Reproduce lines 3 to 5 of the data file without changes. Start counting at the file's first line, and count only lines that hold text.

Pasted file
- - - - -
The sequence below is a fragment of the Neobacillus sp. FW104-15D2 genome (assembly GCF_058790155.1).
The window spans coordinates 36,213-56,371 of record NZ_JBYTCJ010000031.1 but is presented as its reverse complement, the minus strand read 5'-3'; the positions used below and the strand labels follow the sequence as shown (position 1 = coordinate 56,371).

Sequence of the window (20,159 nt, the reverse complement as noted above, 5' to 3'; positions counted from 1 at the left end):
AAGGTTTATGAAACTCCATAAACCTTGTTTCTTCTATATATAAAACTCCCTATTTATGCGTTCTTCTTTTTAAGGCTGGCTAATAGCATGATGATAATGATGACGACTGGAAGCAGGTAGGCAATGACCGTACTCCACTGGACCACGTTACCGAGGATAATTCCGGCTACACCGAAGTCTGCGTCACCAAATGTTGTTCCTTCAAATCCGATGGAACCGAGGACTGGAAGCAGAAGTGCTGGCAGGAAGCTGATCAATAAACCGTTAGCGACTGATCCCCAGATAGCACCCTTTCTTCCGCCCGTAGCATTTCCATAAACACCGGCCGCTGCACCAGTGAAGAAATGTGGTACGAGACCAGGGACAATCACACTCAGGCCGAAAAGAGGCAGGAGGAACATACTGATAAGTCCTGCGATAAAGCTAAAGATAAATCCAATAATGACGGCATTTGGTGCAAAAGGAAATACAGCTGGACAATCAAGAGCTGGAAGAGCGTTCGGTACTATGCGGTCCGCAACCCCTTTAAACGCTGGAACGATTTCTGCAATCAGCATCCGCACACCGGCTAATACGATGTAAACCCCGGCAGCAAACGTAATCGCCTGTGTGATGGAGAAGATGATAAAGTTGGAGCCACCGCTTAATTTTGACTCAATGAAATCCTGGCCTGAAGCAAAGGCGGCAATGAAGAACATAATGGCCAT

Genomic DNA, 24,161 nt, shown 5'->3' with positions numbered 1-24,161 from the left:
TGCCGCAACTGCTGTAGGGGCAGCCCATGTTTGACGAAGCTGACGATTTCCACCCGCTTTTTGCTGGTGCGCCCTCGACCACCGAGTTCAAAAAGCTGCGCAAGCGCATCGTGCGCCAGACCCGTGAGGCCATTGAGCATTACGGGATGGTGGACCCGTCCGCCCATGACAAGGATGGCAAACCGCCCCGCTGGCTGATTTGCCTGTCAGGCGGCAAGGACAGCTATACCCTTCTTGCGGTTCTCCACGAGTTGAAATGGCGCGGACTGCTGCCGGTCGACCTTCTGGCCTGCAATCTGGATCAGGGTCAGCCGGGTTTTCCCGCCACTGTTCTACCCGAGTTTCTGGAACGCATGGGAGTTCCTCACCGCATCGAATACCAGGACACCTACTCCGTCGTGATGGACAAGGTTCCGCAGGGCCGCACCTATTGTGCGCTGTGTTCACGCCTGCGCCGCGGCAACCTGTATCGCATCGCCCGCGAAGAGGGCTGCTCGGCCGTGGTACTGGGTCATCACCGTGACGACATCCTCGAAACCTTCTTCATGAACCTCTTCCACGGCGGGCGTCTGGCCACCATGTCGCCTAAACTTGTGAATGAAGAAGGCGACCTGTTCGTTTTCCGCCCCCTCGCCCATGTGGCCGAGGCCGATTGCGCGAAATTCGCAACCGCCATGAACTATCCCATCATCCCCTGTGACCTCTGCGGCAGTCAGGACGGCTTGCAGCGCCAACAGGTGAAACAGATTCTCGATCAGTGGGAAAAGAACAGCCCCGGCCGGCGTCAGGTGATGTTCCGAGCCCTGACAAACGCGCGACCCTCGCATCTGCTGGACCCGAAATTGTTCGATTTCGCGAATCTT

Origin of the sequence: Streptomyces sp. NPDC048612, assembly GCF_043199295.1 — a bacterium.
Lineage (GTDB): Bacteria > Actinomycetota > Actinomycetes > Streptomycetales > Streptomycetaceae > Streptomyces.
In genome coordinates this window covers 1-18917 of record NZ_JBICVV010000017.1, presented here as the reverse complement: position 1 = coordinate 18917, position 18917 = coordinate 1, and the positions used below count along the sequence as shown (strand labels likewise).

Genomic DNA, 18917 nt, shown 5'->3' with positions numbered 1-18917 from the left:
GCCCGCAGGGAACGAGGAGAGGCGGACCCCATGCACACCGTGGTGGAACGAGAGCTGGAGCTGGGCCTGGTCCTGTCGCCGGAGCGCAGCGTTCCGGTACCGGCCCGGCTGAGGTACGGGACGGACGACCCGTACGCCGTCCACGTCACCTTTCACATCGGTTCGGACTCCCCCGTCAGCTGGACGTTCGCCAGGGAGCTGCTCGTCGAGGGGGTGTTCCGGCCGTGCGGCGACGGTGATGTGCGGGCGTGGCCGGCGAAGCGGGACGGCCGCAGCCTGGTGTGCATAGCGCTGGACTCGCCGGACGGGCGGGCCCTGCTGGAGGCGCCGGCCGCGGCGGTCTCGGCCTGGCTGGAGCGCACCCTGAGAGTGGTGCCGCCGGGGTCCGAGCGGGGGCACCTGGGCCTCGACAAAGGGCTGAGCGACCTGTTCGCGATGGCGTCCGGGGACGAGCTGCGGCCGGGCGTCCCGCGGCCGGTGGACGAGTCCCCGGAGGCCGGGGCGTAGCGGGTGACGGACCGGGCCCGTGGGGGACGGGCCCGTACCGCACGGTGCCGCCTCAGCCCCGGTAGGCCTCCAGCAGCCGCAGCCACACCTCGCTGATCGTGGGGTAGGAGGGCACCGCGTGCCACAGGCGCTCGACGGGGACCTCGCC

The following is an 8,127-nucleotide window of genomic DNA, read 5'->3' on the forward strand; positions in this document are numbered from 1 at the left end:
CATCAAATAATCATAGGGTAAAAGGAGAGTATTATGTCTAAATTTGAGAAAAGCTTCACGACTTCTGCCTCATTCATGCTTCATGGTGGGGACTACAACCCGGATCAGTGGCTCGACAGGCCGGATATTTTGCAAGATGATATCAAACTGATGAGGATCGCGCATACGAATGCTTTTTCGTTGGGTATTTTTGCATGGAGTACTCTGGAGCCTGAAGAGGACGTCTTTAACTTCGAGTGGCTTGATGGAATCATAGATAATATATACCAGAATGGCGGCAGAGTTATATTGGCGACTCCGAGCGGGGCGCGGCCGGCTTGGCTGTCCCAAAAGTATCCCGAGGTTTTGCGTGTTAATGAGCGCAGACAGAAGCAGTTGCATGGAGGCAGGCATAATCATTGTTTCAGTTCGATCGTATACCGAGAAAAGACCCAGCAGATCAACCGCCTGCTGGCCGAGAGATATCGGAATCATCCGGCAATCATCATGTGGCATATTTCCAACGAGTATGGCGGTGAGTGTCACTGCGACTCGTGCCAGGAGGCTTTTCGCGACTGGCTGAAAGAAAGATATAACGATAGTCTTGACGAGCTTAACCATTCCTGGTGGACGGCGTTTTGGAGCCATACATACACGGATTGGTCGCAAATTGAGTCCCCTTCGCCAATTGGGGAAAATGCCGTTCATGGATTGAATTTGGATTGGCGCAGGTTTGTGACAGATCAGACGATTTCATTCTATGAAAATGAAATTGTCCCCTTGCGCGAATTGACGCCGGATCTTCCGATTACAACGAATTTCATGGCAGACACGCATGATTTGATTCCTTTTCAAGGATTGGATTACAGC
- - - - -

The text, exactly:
Sequence of the window (20,159 nt, the reverse complement as noted above, 5' to 3'; positions counted from 1 at the left end):
AAGGTTTATGAAACTCCATAAACCTTGTTTCTTCTATATATAAAACTCCCTATTTATGCGTTCTTCTTTTTAAGGCTGGCTAATAGCATGATGATAATGATGACGACTGGAAGCAGGTAGGCAATGACCGTACTCCACTGGACCACGTTACCGAGGATAATTCCGGCTACACCGAAGTCTGCGTCACCAAATGTTGTTCCTTCAAATCCGATGGAACCGAGGACTGGAAGCAGAAGTGCTGGCAGGAAGCTGATCAATAAACCGTTAGCGACTGATCCCCAGATAGCACCCTTTCTTCCGCCCGTAGCATTTCCATAAACACCGGCCGCTGCACCAGTGAAGAAATGTGGTACGAGACCAGGGACAATCACACTCAGGCCGAAAAGAGGCAGGAGGAACATACTGATAAGTCCTGCGATAAAGCTAAAGATAAATCCAATAATGACGGCATTTGGTGCAAAAGGAAATACAGCTGGACAATCAAGAGCTGGAAGAGCGTTCGGTACTATGCGGTCCGCAACCCCTTTAAACGCTGGAACGATTTCTGCAATCAGCATCCGCACACCGGCTAATACGATGTAAACCCCGGCAGCAAACGTAATCGCCTGTGTGATGGAGAAGATGATAAAGTTGGAGCCACCGCTTAATTTTGACTCAATGAAATCCTGGCCTGAAGCAAAGGCGGCAATGAAGAACATAATGGCCAT

Genomic DNA, 24,161 nt, shown 5'->3' with positions numbered 1-24,161 from the left: